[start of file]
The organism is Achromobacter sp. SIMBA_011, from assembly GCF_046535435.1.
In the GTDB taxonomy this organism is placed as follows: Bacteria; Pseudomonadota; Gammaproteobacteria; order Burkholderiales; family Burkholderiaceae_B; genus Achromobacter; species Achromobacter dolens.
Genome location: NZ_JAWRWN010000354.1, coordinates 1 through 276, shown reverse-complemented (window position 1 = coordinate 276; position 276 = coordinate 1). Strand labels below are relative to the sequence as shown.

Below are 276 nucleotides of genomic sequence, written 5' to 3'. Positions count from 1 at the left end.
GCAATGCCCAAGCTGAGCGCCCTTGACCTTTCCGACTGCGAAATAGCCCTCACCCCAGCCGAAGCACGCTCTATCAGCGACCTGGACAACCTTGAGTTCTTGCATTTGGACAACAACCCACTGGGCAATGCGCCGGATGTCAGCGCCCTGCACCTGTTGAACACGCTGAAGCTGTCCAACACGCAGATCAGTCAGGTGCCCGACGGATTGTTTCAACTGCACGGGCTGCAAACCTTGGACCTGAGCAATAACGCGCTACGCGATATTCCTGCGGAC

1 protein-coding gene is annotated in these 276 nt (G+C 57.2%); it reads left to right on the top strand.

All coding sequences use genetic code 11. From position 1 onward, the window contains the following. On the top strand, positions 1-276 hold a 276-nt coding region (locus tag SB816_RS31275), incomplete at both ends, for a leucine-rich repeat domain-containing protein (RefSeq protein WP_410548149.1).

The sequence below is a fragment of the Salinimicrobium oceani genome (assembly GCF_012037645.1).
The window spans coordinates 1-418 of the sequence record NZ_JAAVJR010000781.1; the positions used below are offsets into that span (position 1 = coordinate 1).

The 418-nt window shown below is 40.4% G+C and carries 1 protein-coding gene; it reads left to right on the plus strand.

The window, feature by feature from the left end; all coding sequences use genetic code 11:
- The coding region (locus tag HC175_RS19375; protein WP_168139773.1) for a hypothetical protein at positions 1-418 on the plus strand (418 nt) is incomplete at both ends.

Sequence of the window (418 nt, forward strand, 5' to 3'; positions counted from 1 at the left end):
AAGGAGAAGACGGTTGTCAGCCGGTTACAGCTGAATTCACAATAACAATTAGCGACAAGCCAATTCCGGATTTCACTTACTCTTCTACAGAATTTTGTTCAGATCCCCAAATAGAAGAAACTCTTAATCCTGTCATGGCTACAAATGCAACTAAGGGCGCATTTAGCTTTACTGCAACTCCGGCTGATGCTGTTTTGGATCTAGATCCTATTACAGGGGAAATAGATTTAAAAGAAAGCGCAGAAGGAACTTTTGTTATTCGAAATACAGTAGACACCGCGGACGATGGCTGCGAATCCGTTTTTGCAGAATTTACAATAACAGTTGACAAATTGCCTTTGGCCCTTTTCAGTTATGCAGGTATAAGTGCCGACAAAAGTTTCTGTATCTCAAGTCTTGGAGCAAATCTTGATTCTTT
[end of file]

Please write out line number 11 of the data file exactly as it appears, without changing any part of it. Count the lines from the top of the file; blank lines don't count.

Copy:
The window, feature by feature from the left end; all coding sequences use genetic code 11: